The same applies to bridesmaid dresses and ball gowns. If you're interested in historical reenactments or thematic events, an employee is almost certain to have put on your costume and may even have the photos to prove it. 
If you have a police uniform or a police uniform doctor’s white, someone has probably danced around in these things too. It helps pass the time and explains why dry cleaning sometimes grins when you pick up your clothes.
Then there is the secret of the non-returnees. For some reason, customers drop off an item – which can sometimes be expensive or unique – and they never return.
Some people forget the item or lose their ticket. In other cases, life gets too busy. The saddest legacy of the non-returnee is the "lonely wedding dress", an undesirable reminder of his owner of a broken marriage. 
State laws differ, but most stipulate that dry cleaners should not be claimed for items up to six months. The dry cleaners are then expected to contact the customer to inform the person that they will dispose of that person's property.
The clothing is finally donated to a charity or to a landfill (depending on its value). Once they are finally unloaded, it is certain that the original owners will appear at the counter to request the return of their old items. For this reason, a liability disclaimer is attached to every cleaning. You can silently refer to the disclaimer when the customer starts screaming.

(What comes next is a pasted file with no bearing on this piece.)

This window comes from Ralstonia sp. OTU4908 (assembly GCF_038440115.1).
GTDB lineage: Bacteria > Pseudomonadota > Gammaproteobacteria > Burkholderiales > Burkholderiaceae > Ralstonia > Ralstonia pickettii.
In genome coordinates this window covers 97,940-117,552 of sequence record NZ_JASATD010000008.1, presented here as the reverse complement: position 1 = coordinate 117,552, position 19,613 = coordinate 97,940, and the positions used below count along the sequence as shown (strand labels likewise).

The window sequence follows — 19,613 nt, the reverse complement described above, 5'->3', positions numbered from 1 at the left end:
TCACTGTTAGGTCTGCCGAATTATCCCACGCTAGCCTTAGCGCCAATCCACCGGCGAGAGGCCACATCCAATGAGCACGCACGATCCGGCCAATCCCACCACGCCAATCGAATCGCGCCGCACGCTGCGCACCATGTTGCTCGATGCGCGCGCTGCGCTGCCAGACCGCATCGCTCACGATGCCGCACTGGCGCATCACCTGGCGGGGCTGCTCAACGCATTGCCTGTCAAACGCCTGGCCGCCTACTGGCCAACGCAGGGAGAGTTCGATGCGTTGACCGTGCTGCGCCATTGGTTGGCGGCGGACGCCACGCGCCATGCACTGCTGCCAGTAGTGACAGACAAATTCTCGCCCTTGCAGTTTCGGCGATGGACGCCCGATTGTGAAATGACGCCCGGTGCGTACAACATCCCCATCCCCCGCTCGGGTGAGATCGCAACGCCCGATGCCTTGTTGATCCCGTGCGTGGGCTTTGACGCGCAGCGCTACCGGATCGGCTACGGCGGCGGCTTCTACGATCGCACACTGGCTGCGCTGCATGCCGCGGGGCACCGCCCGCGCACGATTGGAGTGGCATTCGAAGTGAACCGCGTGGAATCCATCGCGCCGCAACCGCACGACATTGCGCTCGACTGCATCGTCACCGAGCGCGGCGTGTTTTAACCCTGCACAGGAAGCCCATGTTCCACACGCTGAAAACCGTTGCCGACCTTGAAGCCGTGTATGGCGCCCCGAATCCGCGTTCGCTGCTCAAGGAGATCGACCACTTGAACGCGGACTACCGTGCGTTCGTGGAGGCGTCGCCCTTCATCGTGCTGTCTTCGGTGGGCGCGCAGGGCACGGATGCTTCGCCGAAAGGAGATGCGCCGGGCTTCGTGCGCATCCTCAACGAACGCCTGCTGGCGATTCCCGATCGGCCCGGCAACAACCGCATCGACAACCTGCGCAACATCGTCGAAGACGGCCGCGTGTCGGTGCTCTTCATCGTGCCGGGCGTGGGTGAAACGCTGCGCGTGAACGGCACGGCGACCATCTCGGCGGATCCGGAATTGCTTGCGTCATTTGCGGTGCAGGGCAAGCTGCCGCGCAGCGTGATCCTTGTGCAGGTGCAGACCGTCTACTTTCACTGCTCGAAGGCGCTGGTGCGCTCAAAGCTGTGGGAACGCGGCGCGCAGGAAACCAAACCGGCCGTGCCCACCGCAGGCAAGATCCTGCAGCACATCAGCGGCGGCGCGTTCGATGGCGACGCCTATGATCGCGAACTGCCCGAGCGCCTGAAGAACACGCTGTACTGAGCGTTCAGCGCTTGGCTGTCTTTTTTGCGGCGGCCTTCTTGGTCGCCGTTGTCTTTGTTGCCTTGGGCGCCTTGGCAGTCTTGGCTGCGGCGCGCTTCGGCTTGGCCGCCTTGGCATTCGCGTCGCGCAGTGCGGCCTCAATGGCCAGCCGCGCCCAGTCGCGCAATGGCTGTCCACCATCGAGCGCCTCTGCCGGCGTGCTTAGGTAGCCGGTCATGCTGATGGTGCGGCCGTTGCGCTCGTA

2 Lost property
Dry cleaning is only human. From time to time mistakes happen. Perhaps a customer will get someone else's clothing and decide to keep it because it's much nicer than their own. Tickets can be switched and pinned to the wrong item. Clothing can be damaged by the aggressive chemical process. In this case, the customer is legally protected – but only until now.
According to the Fair Claims Guide published by the Drycleaning and Laundry Institute, the industry standard is to offer the current value of the item rather than the original price paid. In general, for an article that is one year old, you get 40 percent of its value. For an item over five years, you may only get 15 percent of what you paid for. 
Some dry cleaners may not even admit liability. Instead, they prefer to shift the blame to the manufacturer. It's really worth being nice to be cleaned.
1 The worst
Here comes the worst part that everyone secretly suspects. Sometimes when the business is very busy and the customer is waiting, we don't clean your clothes at all. It's amazing how a dash of steam and a flawless plastic wrap can create the illusion of freshly cleaned clothes.
But do not boycott your local dry cleaner as it may not be there forever. Fast fashion and the popularity of casual office clothes have got the industry in trouble.  Some of them may have happened to all dry cleaning customers everywhere. But maybe not. Support your local dry cleaning.